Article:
The primary project in this strand has been Arts and Social Change in Peterborough, which has now completed. The Arts and Society team of Jocelyn Cunningham and Georgina Chatfield took part in RSA place-making projects that explored cross disciplinary collaborations for creative new approaches such as Plymouth and Chelmsford but also in arts-based place making initiatives such as Prosper in Kent.

This strand now continues with a new partnership with Wiltshire Council.

Knitting Together Arts and Social Change argues for a central role for the arts in ensuring sustainable systemic change and offers examples from Arts and Society of how creative practice strengthens a willingness for people to engage with each other and build co-productive behaviour, and critically reflects on the challenges uncovered by this kind of work.


A series of roundtables held at the RSA explored changes in ways of working, be this within the arts communities or in wider partnerships, for example with higher education. Each roundtable was a curated event with a broad cross section of expertise and experience to bear on the debate. Documentation for each seminar took the form of a series of drawings. Below is an example of one that took place in the Spring of 2012.

From Spectator to Engagement 'From Spectatorship to Engagement': a dialogic approach to involving audience participation in conventional settings.  Co-facilitated by David Edgar, and Dan Rebellato of the British Theatre Consortium and Jocelyn Cunningham, RSA, this event had a wide range of contributors from leaders of arts organisations in many art forms and academics representing health, neuroscience and economics.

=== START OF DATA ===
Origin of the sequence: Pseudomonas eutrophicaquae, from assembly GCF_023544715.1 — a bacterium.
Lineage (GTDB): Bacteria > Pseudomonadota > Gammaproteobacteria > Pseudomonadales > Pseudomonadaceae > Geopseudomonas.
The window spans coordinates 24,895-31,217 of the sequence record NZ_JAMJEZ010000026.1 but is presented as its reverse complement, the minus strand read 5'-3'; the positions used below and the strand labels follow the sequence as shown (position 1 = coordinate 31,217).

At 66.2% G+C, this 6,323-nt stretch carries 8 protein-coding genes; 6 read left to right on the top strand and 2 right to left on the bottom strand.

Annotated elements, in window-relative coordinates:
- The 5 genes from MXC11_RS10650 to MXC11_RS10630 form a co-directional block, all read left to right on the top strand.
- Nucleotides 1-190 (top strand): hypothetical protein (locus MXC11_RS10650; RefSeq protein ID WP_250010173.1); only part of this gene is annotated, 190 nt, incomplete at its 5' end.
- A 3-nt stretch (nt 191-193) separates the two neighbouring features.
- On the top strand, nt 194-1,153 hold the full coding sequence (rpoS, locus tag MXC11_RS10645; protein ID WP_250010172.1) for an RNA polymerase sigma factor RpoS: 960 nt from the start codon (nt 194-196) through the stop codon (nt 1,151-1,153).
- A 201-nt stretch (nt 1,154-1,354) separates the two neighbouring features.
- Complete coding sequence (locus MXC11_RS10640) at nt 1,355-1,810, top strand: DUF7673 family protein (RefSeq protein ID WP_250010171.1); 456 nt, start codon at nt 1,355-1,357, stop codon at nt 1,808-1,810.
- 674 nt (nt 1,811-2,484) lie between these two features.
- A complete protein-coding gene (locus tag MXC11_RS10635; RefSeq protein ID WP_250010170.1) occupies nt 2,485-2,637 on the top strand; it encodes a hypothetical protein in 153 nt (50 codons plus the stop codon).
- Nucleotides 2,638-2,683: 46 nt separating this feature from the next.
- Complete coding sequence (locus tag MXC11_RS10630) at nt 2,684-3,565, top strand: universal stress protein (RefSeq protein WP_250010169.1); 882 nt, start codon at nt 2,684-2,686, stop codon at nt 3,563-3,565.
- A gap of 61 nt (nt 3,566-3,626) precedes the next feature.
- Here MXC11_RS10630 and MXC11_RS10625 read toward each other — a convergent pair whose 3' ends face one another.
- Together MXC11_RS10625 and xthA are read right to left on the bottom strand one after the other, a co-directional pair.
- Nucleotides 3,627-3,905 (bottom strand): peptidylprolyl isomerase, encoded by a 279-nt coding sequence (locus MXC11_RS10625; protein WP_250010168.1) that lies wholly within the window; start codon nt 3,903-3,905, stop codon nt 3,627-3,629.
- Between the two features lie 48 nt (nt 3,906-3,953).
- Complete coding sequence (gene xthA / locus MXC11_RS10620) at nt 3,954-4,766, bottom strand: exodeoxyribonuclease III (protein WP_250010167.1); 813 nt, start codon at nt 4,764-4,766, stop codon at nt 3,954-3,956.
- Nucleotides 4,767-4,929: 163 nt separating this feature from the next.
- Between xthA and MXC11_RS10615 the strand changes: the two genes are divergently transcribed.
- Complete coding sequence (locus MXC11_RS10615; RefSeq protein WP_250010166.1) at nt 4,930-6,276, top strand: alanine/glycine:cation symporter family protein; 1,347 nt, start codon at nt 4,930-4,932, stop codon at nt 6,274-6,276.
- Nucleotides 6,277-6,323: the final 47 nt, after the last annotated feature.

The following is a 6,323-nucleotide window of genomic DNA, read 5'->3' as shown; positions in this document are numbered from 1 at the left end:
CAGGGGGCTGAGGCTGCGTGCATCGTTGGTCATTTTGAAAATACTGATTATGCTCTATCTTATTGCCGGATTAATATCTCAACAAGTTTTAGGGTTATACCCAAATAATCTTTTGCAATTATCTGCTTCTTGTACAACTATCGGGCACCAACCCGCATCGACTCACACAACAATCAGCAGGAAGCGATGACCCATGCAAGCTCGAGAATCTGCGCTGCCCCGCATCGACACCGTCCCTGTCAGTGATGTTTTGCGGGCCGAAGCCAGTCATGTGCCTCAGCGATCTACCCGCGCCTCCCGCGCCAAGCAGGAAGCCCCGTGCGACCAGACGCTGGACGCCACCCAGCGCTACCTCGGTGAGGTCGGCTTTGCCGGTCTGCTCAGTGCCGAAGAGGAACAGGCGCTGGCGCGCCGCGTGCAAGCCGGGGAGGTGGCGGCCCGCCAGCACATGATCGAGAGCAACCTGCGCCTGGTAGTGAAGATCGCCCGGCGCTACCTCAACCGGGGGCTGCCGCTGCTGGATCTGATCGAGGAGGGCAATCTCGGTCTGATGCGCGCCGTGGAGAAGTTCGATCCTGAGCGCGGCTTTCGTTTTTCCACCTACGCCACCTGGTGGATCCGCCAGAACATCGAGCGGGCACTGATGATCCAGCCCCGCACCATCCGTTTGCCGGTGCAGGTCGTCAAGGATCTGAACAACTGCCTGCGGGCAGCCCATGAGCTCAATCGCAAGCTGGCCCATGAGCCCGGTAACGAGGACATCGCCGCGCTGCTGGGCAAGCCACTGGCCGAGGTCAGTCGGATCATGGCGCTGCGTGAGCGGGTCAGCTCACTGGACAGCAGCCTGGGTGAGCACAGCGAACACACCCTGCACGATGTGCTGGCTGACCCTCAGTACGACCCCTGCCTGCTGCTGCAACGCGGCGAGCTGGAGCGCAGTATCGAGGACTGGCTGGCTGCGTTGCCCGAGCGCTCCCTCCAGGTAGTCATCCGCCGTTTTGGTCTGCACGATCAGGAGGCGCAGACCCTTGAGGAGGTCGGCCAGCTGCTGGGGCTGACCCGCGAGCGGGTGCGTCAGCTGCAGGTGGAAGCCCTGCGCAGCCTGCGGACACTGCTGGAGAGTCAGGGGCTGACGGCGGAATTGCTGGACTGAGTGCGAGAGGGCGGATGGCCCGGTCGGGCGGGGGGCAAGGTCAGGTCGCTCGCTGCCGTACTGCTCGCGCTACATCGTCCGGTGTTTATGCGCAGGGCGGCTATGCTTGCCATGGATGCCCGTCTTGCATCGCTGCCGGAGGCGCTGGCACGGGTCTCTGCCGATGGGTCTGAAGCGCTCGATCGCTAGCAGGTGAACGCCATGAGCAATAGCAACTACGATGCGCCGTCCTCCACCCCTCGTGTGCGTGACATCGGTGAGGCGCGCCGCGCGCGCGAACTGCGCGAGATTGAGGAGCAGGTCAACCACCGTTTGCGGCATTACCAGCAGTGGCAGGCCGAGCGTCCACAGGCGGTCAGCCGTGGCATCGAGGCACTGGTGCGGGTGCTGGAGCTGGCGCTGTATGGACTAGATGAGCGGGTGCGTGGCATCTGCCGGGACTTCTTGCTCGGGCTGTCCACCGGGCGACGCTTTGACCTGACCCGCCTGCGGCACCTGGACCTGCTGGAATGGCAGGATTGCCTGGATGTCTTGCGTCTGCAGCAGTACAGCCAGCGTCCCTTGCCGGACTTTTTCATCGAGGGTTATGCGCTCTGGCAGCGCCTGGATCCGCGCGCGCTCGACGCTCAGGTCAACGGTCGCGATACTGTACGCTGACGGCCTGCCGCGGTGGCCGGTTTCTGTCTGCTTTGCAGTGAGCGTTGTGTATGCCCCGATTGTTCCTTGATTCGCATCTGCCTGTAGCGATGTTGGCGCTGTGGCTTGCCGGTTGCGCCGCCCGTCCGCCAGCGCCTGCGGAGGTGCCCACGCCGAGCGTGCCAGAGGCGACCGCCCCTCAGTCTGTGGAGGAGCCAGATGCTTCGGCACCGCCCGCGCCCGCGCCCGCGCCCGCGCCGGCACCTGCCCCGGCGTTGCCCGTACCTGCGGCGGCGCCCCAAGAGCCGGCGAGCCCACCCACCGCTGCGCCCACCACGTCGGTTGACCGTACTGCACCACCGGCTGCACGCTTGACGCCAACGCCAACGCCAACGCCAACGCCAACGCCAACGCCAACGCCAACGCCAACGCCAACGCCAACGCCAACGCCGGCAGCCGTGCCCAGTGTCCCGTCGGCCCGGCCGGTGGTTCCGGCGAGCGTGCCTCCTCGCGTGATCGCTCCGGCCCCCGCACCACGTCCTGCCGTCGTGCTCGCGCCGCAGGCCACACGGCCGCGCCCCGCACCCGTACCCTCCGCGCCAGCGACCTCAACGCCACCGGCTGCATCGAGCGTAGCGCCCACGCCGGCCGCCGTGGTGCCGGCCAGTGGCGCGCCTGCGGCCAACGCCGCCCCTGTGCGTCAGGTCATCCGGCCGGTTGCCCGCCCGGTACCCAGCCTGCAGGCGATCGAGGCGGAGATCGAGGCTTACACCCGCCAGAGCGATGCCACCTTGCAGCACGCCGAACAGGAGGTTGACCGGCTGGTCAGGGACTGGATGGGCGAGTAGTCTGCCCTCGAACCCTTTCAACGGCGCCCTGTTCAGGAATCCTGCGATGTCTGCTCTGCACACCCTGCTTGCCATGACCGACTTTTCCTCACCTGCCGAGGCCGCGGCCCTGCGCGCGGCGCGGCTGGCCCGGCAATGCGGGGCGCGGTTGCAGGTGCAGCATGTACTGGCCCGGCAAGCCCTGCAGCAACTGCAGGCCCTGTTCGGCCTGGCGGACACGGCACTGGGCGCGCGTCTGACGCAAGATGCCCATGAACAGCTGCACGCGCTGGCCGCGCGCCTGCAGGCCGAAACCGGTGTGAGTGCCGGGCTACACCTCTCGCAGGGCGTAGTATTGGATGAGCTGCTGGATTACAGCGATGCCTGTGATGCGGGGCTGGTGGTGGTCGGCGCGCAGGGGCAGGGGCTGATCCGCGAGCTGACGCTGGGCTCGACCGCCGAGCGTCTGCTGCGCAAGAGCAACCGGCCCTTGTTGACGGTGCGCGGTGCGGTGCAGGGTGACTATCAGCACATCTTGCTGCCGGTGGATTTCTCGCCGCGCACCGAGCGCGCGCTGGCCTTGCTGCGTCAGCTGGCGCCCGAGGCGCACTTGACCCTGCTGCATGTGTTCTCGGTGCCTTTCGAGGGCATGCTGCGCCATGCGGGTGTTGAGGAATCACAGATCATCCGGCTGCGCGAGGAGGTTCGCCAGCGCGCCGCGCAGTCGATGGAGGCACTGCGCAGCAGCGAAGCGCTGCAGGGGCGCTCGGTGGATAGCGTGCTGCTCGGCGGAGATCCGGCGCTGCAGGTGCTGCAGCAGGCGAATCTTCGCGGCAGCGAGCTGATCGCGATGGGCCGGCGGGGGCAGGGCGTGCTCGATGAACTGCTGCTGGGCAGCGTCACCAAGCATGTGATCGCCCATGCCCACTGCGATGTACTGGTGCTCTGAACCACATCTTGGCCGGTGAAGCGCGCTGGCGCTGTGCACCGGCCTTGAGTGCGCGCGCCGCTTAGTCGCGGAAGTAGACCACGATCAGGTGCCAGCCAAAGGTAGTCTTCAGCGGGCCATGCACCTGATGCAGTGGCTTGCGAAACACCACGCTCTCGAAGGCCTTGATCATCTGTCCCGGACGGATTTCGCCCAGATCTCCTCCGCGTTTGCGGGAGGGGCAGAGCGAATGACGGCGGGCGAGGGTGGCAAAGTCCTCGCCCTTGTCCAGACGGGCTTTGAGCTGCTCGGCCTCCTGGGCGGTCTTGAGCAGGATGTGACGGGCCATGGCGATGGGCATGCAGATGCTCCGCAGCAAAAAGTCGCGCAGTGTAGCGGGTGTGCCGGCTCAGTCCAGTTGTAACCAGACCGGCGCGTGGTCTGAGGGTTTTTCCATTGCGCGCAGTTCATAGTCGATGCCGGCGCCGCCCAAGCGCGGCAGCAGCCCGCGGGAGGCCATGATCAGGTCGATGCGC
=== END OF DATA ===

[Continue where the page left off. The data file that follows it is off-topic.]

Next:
A visual artist, Alice Maggs recorded the discussion through this set of ‘visual minutes’.

Download the From Spectatorship to Engagement visual minutes (PDF, 805KB)

New models of Partnerships: Creative Intersections

The RSA has been a strategic partner in the King's Cultural Institute's Creative Futures programme with our first project, Creative Intersections coming to a conclusion in December 2012. A description of this project, reports and evaluations are all on the dedicated website.

Creative Intersections explored innovative models for effective partnerships between artists and academics across a wide range of art forms and disciplines in order to gain a deeper understanding of the conditions necessary for the co-design and co-creation of cross disciplinary work.

Participants in Creative Intersections came from a wide cross section of both the arts and academic communities of Kings College London and included academics from the Institute of Psychiatry, Digital Humanities and English as well as arts organisations such as Entelechy Arts, Spread the Word and Action Space as well as individual artists such as Inua Ellams and Sarah Butler.

Arts and academic practitioners conducted ‘experiments’ together in small groups over the summer of 2012 and shared their work in the autumn at both Kings College London and at the RSA.  If you are interested in knowing more, please get in touch with the programme via the Creative Intersections website.

Creative Intersection Creative Intersections hosted a roundtable in October 2012 with others doing similar programmes across the U.K. A visual artist, Alice Maggs recorded the discussion through this set of ‘visual minutes’.

Download the Creative Intersection visual minutes (PDF, 5MB)